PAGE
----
The manual also specifically states that the light will run on two CR123 cells as well. It’ll also run on two RCR123’s (and by extrapolation, two 18350 cells, which should be better [higher capacity, no rattle]).
So, even though this isn’t a Nitecore brand cell review, I had a good experience with this one, and can recommend them.
Here’s the runtime.
The blip at 170m is me taking out the cell and confirming that it wasn’t being over-discharged. The wave in the temp log is probably my house AC cooling the room off and on.
Runtime was terminated when output was very low (but still outputting, reading 35 lux), and the cell voltage was 2.91V.
User Interface and Operation
The name of this light makes one thing from the outset, that Nitecore might be “trying some things” with this light. I find that to be nowhere more evident than in the UI and Operation (both, yes both). First, the switch. It’s a side electronic switch. But the switch itself is covered with a metal hinged paddle type mechanism. Very pleasantly clicky, and also easy to actuate. Good things? Yes, absolutely! Now, do I like this switch better than a rubber boot switch, with maybe an indicating emitter under there? I like it better than a rubber switch, yes. I do like indicating switches, though….
Now the bad side of this side switch is coupled with the fact that this light has no electronic lockout. The switch is proud, and very easy to activate. Very easy. I resorted to doing the recommended action of 1/4 turn on the tailcap for a physical lockout (something I hate doing).
So this switch is as much lose as it is win. In Concept 2 (hope they come up with a better name), I hope we see electronic lockout (and not one that’s just “long press”).
Now on to the second biggest polarizer about this light; the User Interface. Here’s a table, to the best of my ability:
|Off||Short Hold||On (Mode Memory)|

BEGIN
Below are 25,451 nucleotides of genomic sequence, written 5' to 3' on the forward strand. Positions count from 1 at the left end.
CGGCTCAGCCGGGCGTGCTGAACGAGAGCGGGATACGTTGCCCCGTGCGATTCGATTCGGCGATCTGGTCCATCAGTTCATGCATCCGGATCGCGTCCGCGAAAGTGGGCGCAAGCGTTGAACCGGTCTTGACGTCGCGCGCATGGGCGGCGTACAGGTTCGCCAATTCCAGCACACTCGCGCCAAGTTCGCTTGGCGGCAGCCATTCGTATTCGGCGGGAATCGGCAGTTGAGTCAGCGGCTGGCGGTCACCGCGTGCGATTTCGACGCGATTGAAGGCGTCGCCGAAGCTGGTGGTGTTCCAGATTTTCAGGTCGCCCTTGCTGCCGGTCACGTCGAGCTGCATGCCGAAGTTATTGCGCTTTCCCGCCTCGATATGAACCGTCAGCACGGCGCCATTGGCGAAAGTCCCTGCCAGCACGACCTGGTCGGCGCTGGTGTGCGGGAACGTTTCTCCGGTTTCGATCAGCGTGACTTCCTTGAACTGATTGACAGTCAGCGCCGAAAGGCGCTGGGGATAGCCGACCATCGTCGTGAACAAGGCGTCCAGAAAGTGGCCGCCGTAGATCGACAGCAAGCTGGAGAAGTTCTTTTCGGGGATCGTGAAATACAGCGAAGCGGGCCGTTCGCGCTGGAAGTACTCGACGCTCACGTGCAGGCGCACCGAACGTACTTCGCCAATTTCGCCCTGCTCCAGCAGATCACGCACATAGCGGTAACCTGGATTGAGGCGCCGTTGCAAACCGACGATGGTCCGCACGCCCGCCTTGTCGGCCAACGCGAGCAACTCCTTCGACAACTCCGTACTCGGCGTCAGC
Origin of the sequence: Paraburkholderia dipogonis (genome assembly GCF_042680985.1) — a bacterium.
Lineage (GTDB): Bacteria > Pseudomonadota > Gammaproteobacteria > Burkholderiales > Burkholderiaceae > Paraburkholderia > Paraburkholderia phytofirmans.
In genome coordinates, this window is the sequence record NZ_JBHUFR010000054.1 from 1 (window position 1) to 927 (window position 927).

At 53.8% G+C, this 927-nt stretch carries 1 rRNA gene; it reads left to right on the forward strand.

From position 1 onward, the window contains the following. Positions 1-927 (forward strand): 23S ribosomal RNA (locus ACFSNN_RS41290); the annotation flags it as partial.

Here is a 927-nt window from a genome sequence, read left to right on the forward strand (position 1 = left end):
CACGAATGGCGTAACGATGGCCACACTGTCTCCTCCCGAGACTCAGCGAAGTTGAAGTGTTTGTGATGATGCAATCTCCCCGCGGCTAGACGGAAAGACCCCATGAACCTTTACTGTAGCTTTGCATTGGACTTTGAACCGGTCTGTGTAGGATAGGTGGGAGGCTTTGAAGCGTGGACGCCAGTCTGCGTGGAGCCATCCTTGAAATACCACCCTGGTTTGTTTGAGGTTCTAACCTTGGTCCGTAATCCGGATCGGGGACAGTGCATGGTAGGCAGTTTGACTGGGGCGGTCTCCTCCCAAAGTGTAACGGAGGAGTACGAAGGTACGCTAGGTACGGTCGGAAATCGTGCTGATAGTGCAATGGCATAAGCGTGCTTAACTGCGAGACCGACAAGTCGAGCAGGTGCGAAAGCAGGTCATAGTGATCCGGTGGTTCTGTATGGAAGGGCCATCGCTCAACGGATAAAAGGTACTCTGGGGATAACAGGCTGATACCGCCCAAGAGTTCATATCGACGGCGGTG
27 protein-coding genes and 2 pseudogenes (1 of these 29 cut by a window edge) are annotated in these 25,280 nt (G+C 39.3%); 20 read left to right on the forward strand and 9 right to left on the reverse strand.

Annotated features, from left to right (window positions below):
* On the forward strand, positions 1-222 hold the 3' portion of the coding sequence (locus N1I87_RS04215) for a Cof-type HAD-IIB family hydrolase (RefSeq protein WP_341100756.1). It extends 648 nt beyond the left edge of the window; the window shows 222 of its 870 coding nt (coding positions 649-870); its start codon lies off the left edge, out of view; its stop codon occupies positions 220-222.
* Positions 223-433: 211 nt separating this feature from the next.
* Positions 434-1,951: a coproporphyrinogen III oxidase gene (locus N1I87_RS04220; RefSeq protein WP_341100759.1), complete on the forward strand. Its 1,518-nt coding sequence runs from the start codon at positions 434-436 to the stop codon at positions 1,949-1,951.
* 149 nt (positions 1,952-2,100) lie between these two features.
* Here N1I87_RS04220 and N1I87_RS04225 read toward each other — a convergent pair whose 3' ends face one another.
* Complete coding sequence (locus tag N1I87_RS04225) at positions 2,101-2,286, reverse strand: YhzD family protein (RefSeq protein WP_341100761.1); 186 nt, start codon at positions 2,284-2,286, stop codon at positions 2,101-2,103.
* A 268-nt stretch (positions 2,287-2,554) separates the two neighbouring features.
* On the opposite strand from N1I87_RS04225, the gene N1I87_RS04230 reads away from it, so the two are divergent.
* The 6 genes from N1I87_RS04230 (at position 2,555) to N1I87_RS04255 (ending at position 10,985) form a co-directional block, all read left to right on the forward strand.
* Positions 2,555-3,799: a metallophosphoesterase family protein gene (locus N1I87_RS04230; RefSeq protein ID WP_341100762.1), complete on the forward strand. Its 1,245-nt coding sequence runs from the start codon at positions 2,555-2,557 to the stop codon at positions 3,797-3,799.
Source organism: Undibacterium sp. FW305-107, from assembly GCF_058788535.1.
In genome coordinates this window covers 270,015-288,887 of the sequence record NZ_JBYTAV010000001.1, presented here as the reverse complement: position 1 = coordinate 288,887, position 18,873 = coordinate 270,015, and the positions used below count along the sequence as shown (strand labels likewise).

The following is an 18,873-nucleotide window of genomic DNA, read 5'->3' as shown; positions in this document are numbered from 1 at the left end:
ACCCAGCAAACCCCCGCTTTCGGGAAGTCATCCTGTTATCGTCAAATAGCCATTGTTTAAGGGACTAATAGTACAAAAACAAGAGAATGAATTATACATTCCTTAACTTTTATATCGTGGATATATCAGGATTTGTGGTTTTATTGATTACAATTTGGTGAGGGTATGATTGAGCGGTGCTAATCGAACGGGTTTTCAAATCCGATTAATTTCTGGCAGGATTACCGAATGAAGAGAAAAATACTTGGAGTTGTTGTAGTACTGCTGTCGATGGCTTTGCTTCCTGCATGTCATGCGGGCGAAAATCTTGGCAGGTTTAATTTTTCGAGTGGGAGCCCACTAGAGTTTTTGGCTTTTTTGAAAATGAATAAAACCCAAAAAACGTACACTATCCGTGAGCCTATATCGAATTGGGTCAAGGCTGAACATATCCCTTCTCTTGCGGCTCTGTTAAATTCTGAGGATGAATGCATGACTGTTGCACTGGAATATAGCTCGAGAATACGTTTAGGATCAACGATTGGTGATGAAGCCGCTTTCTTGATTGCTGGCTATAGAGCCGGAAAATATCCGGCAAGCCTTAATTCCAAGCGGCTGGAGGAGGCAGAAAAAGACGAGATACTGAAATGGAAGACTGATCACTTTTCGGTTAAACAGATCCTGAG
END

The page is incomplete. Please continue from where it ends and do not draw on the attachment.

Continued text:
|Off||Long Hold||Mode cycle (L>H direction)|
Notes about the UI:
- Technically Nitecore calls what I’ve labeled as “off” “standby”.
- Direct access to Low and Turbo shouldn’t do unnoticed, though they do break tradition since in my experience double click should be Turbo, and triple click should be strobe.
- It is not possible to cycle the modes from an “on” state.
It is my opinion that this UI is very purposeful. I’m not sure for whom it’s designed but I think the UI would be great for someone who wants a one mode light. Because once the light is set to any particular mode, it’s as simple as long clicking to always get that mode. Yes, there are caveats (ie turbo is easy to hit), but it’s still a viable use for this UI.
I can say that it’s taken me a long time to get accustomed to the UI on this light. I don’t dislike it strictly speaking, but it’s been a challenge.
(For 18650. 18350×2 runtimes lower.)
|Mode||Mode Claimed Output (lm)||Claimed Runtime||Mode Measured Lux*||Calculated Output (lm)||Measured Amps|
* This category not useful yet since I don’t have a calibrated sphere. I’m still recording these values, and working on calibration. They are useful in the sense that they give actual mode spacing information.
LED and Beam
There’s a single Cree XHP35 HD in this light, behind a smooth average depth reflector. This makes a “throwy” beam (though I wouldn’t describe this light as a thrower). What I mean is that the light has a tight concentration, but is not a pencil thin throwy beam. So there’s a distinct spot, with a secondary spot of maybe 1/3 intensity, then little spill.
I’ll add that there’s a very clear yellow spot in the very center of the beam, visible on all modes but low.
With the smooth reflector, size and shape of this light, and availability of the emitter, I’d probably rather see the HI version in this light. Or maybe just an option on the emitter; that’d be good.
I have no issue with the tint, though it’s not my preferred “rosy” and has, as mentioned, the yellow spot in the center.
These beamshots are always with the following settings: f8, ISO100, 0.3s shutter, and manual 5000K exposure.
Tint vs BLF-348
I hinted above but I’ll reiterate here. I like this light. It is by no means perfect, but I do find that it’s a fun light, and I like the size and shape of it. I can get accustomed to the UI eventually, but the lack of electronic lockout isn’t great.
What I like
- I love the size and shape of this light
- The switch is very pleasant to use.
- For the use case, the beam is great (fairly tight, very specific spot)
What I don’t like
- There’s a yellow spot in the center of the beam.
- The UI is very hard to get used to.
- The switch accidentally activates very easily.
- No electronic lockout.
James Donkey 619 keyboard should be done soon. The next light I’ll have will be the OTR U16.
- This light was provided by NitecoreStore.com for review. I was not paid to write this review.